Revealing the Truth about Supplier Diversity Program Benefits
Supplier diversity programs have been a hot topic for some time now. While the need for minority-owned and diverse supplier programs at most companies has only recently begun to take shape, the growth has been astronomical. In fact, a study done by CAPS Research states that 71.79% of organizations expect their total supplier diversity program spend to increase greatly within the next two years. ('Measuring Supplier Diversity Program Performance', March 2012)
Even though support for diversity programs has been rising, there is still some hesitancy from businesses to develop them. This reluctance is often due to inaccurate perceptions regarding the value they can offer a company, but these myths are often easy to debunk.
Here are a few of the most common misconceptions:
The idea that you will pay a premium price for access to a historically underutilized business is false. These suppliers offer the same goods and services as anyone else. In fact, supporting supplier diversity programs infuses your existing supply base with more options, developing a healthy competitive landscape amongst the group.
Additionally, by developing a supplier diversity program, you help foster an environment of brand loyalty within the community. Diverse suppliers are more likely to be flexible and support your business goals because they appreciate your investment. There are also brand loyalty benefits from clients or customers who appreciate your enhanced corporate reputation.
Even when a supplier is part of a recognized minority class their business must be certified by going through a certification process with a regulatory agency. Typically the agency requires the company to be at least 51% owned and controlled by one or more individuals within a historically underutilized demographic. Also, just because you already work with diverse suppliers does not mean you are truly getting all the benefits from an actual program. Developing a program that you can market increases the chances that suppliers will find you.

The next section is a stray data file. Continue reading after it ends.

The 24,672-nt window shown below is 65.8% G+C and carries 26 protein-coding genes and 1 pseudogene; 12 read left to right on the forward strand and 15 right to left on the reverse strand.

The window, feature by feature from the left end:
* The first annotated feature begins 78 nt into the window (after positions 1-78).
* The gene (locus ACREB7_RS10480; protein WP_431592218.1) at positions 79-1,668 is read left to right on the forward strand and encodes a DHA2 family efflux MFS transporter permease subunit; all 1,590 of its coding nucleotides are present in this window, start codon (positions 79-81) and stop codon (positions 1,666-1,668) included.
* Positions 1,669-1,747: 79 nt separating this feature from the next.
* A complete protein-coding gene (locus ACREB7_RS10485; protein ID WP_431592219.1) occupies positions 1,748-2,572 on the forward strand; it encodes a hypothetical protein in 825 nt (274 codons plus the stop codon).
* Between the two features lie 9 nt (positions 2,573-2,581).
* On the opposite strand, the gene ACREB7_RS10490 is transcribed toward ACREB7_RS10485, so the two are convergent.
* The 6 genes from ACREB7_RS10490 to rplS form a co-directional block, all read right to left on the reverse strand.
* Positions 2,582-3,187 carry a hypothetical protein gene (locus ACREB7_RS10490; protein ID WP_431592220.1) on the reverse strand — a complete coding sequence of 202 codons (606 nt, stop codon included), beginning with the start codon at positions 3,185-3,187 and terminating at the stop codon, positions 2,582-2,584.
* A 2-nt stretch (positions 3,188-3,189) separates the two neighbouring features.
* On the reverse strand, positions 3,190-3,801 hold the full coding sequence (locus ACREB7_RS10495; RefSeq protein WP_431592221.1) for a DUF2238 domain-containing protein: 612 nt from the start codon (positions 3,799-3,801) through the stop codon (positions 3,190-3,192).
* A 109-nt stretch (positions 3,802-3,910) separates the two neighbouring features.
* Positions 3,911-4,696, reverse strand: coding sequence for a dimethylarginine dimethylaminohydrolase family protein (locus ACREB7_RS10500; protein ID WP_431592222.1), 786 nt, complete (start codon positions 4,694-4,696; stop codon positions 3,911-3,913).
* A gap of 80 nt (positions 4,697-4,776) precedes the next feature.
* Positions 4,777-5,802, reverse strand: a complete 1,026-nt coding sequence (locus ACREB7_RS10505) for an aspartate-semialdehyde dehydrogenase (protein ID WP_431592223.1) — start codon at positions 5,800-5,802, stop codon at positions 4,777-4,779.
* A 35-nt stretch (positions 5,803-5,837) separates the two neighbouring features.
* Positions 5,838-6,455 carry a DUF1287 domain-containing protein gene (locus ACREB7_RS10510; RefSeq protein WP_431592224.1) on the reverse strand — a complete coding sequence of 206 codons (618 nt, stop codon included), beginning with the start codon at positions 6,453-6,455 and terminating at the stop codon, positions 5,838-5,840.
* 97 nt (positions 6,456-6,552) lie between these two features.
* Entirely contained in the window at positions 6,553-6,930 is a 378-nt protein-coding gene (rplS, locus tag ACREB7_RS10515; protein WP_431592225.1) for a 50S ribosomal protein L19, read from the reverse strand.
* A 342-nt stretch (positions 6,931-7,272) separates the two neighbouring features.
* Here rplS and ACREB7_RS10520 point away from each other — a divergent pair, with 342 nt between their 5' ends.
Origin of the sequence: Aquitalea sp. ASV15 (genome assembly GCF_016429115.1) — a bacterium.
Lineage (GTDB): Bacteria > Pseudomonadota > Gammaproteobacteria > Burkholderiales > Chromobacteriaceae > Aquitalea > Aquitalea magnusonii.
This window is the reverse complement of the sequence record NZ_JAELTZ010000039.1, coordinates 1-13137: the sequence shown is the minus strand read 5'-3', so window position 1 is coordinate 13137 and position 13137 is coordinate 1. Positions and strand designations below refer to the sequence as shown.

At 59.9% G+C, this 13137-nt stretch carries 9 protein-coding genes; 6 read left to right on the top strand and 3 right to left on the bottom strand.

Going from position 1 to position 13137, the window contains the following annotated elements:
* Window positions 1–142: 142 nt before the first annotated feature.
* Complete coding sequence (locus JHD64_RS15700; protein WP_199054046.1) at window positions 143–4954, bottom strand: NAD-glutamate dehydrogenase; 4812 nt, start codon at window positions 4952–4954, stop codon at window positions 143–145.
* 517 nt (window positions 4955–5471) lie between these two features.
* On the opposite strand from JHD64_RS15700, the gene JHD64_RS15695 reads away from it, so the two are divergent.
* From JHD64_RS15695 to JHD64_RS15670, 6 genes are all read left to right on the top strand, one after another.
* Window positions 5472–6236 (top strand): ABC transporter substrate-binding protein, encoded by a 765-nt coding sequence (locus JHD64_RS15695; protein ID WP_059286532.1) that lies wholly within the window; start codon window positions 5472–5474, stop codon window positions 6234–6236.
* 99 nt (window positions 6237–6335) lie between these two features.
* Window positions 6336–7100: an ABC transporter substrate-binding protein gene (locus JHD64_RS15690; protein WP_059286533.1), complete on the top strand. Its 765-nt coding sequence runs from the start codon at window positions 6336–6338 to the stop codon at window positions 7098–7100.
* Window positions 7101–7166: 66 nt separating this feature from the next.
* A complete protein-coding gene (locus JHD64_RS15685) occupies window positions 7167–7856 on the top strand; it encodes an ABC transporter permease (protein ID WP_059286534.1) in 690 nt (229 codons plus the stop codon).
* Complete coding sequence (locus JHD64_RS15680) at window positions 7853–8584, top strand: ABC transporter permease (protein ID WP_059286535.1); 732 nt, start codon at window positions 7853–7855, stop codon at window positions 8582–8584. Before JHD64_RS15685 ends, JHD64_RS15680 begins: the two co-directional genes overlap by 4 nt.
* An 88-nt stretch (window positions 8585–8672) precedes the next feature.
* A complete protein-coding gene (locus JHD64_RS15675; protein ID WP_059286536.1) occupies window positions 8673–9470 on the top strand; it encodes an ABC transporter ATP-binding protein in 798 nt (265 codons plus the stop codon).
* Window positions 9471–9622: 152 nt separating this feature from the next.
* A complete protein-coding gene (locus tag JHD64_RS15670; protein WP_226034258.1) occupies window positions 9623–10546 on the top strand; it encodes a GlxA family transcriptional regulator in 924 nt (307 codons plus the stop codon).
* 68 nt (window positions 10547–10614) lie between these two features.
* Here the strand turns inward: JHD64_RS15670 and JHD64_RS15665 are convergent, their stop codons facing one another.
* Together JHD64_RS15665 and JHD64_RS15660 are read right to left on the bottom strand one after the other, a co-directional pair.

When you create a supplier diversity program for your company, you define the goals, and you make the selections. If you are sourcing for a particular project and a non-certified supplier is the best fit, then hire them! Diversity programs are there to promote social responsibility, not to eradicate competition or needlessly sacrifice potential savings.
Another often unrecognized benefit of diversity programs is that they can help your existing supplier base get certified. If developed correctly, your program will not just be about contracting, but also about educating uncertified suppliers. Some may not realize they are eligible, and others may not know where to start. Your program can be the lynchpin that helps a supplier reap the benefits of certification.
If you are considering creating or enhancing your supplier diversity programs, but do not know where to start, there is help. Many sourcing consultants specialize in understanding the nuances of minority purchasing, such as geographical segmentation, market trends, and supplier minority qualifications. With an existing program, they can help refine minority spend initiatives, helping you strengthen relationships and community bonds while increasing your savings.
Supplier diversity myths are just that—myths. The truth is, using historically underutilized businesses will make a huge impact on your business, your community and your bottom line. Well-known certifying agencies include:
- Women Business Enterprise National Council (WBENC)
- National Gay and Lesbian Chamber of Commerce (NGLCC)
- National Association of Women Business Owners (NAWBO)
- Small Business Administration (SBA)
- Canadian Aboriginal and Minority Supplier Development Council (CAMSC)
- Minority Supplier Development Council–UK (MSDUK)
- Minority Supplier Development Council (MSD-China)
- South Africa Supplier Development Council (SASDC)
Unfortunately some people in corporations want diverse suppliers to fail. An approach that we used with out diverse suppliers was to actively mentor them! We looked at their systems, process and software and worked with them to improve them. We actually gave them some of our systems and software to help them better communicate with us. We learned more about their culture and they got to know us better. No sense having a supplier a metric when the supplier does not have the tools to be successful. Almost all grew to be better and stronger suppliers.
I also think that SRM programs are a key element into help manage performance post-contract. If SRM is in place, the diverse supplier can better adapt to the client's needs instead of being set up to fail.
I also think that SRM programs are a key element into managing performance post-contract. If SRM is in place, the diverse supplier can better adapt to the client's needs instead of being set up to fail.